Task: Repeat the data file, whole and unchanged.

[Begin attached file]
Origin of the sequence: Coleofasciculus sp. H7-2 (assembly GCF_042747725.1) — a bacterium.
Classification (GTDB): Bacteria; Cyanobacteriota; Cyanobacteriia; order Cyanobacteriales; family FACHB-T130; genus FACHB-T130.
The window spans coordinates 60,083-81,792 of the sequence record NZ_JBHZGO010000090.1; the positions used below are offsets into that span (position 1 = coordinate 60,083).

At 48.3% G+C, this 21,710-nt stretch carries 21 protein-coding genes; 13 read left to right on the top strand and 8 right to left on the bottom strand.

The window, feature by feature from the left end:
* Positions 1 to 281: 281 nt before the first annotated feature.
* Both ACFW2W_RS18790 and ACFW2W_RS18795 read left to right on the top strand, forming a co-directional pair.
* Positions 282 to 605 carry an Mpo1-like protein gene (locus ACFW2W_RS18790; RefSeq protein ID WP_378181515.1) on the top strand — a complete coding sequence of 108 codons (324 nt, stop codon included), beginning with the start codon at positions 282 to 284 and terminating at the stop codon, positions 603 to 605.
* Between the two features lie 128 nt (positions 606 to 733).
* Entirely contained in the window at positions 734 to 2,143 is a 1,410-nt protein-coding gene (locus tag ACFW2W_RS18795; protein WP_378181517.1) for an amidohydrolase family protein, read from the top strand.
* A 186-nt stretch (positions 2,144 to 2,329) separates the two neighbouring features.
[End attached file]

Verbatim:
Origin of the sequence: Coleofasciculus sp. H7-2 (assembly GCF_042747725.1) — a bacterium.
Classification (GTDB): Bacteria; Cyanobacteriota; Cyanobacteriia; order Cyanobacteriales; family FACHB-T130; genus FACHB-T130.
The window spans coordinates 60,083-81,792 of the sequence record NZ_JBHZGO010000090.1; the positions used below are offsets into that span (position 1 = coordinate 60,083).

At 48.3% G+C, this 21,710-nt stretch carries 21 protein-coding genes; 13 read left to right on the top strand and 8 right to left on the bottom strand.

The window, feature by feature from the left end:
* Positions 1 to 281: 281 nt before the first annotated feature.
* Both ACFW2W_RS18790 and ACFW2W_RS18795 read left to right on the top strand, forming a co-directional pair.
* Positions 282 to 605 carry an Mpo1-like protein gene (locus ACFW2W_RS18790; RefSeq protein ID WP_378181515.1) on the top strand — a complete coding sequence of 108 codons (324 nt, stop codon included), beginning with the start codon at positions 282 to 284 and terminating at the stop codon, positions 603 to 605.
* Between the two features lie 128 nt (positions 606 to 733).
* Entirely contained in the window at positions 734 to 2,143 is a 1,410-nt protein-coding gene (locus tag ACFW2W_RS18795; protein WP_378181517.1) for an amidohydrolase family protein, read from the top strand.
* A 186-nt stretch (positions 2,144 to 2,329) separates the two neighbouring features.